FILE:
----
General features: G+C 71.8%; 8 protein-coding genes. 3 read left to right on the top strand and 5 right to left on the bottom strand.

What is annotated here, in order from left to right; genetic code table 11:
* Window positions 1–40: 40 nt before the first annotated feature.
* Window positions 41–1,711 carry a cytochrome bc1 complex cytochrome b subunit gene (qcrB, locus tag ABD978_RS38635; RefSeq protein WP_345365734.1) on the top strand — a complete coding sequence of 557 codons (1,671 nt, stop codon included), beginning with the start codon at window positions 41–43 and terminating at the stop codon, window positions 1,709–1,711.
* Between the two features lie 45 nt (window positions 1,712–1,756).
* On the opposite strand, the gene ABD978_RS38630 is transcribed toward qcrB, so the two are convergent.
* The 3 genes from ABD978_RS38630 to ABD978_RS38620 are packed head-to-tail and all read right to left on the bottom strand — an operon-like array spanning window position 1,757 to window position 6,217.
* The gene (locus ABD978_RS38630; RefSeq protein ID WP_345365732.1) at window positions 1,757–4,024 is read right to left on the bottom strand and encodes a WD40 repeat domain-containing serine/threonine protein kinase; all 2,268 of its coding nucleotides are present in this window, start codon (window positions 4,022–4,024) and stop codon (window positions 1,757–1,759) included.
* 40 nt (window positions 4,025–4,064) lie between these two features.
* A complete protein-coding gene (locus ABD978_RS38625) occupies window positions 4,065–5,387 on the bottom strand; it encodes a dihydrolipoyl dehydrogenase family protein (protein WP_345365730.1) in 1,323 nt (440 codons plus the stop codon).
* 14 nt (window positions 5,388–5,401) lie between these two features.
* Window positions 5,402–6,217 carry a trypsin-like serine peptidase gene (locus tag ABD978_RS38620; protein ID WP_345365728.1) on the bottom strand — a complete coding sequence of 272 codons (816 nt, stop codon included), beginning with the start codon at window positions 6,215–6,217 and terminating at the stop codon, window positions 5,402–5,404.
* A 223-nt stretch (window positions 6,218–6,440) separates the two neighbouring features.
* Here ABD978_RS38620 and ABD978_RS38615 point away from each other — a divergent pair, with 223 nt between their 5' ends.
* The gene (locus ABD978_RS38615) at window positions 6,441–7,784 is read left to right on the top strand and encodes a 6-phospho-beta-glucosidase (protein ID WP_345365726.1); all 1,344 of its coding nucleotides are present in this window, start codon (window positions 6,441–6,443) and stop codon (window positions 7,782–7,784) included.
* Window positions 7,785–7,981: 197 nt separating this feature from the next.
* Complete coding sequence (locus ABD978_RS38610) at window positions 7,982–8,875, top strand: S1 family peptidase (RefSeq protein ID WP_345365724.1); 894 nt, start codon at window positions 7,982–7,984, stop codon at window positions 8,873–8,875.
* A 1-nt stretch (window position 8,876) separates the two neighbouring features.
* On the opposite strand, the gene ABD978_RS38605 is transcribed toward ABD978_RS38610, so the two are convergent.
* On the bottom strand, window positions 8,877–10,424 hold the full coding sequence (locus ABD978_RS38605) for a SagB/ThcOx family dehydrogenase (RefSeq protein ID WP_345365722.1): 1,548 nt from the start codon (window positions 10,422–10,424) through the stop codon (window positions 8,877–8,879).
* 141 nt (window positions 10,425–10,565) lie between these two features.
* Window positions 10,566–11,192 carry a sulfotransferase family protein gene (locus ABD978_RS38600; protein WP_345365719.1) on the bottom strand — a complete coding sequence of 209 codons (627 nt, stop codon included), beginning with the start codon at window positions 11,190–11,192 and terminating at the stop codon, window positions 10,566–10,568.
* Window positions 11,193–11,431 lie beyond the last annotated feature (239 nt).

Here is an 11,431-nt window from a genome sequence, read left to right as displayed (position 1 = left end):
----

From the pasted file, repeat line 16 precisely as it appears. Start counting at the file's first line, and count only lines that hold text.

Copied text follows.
* Window positions 7,785–7,981: 197 nt separating this feature from the next.